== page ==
Critics can be creative - look at Malcolm Cowley

The Long Voyage: Selected Letters of Malcolm Cowley reveals a great reviewer who preferred to rehabilitate and encourage, rather than rebuke or revile

11 January 2014

9:00 AM

11 January 2014

9:00 AM

The Long Voyage: Selected Letters of Malcolm Cowley, 1915–1987 Hans Bak

Harvard University Press, pp.775, £29.95, ISBN: 9780674051065

Even Spectator book reviewers have to concede that their craft is inferior to the creative travail of authors. Henry James railed against the practitioners of literary criticism long ago:

So much preaching, advising, rebuking & reviling, & so little doing: so many gentlemen sitting down to dispose in half an hour of what a few have spent months & years in producing. A single positive attempt, even with great faults, is worth generally most of the comments and amendments on it.

The American critic Malcolm Cowley (1898–1989) escapes these anathemas because early in his long life he was a poet of some distinction. For nearly 70 years, too, he produced essays and books which together constituted a literary history of the United States. He was at the topmost notch of second-rate minds, or (as his dedicated editor Hans Bak might claim) on the lowest rung of the first-rate. Moreover, as Bak’s selection of Cowley’s correspondence shows, he preferred to advise and improve other people’s draft work, or to explain and praise published work, rather than to rebuke or revile. He rehabilitated reputations, promoted new talents, encouraged flagging spirits.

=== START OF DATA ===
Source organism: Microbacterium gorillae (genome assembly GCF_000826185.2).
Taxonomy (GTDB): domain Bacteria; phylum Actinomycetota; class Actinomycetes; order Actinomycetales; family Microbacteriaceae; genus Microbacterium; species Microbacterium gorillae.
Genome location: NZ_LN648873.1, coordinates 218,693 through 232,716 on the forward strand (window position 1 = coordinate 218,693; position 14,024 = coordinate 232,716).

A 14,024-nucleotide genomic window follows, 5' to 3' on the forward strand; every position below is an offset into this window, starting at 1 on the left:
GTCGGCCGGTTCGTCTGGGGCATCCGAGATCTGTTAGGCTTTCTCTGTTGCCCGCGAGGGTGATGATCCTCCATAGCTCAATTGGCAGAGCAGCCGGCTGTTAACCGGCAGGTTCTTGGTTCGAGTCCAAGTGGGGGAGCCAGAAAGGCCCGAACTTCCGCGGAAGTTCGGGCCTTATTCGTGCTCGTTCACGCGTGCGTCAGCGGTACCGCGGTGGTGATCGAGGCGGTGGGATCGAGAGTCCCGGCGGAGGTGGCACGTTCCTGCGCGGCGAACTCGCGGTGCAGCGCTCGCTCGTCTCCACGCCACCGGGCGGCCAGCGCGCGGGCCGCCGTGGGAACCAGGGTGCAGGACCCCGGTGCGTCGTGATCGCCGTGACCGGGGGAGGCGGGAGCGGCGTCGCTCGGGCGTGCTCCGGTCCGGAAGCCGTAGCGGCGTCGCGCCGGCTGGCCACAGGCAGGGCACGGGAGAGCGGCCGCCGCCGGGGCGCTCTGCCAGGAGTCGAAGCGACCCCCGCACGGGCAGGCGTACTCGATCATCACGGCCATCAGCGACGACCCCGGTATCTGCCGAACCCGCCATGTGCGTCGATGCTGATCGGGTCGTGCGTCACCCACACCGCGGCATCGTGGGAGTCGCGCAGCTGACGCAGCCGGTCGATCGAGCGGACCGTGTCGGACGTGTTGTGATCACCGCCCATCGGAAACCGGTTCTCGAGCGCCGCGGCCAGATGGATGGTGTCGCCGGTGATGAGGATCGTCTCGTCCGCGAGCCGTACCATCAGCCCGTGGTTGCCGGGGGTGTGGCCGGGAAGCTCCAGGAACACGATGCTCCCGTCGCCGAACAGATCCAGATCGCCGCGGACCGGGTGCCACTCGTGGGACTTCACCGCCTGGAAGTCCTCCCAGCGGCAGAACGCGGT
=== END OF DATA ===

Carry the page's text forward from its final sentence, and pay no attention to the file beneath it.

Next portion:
Cowley volunteered in 1917 as a camion driver with the American Field Service, transporting ammunition, barbed wire and trench flooring in France, and wrote austere war poetry that has not lost its power. After the war he shrank from becoming an office-worker or subway commuter: he apostrophised

tin alarm clocks exploding simultaneously in hall bedrooms from the Battery to Yonkers … O explosive clocks you are very evidently the symbol of something.

He studied at Montpelier university as well as Harvard; then hung out in Paris with the Dadaists, befriended Louis Aragon, grew ‘very fond’ of Tristan Tzara, and knocked around with hard-drinking American expatriates including Hemingway and Fitzgerald.

After shifting to Greenwich Village at the height of the Jazz Age, Cowley ran a literary magazine which was classified as pornographic and driven out of business after referring to a woman’s breasts in the plural. As literary editor and chief book reviewer of the New Republic throughout the 1930s, he was one of the most powerful people in literary New York. He recruited such reviewers as John Berryman, Louise Bogan and Theodore Roethke: poems by Marianne Moore, Wallace Stevens, William Carlos Williams and e.e.cummings were published by him.

There is much to admire in his busy, useful life and his clear-headed, jargon-free expositions and appreciations. In the late 1940s he campaigned so effectively to lift William Faulkner’s reputation from the doldrums that Faulkner was awarded the Nobel Prize for Literature in 1950. The revival of Fitzgerald’s reputation was similarly masterminded by him. As literary adviser to the Viking Press, he was vital to the discovery of Nelson Algren, Jack Kerouac, Ken Kesey and others. His correspondence is peppered with references to Ernest Hemingway, Allen Tate, Conrad Aiken, Saul Bellow, Eudora Welty, Truman Capote, Robert Lowell and similar luminaries.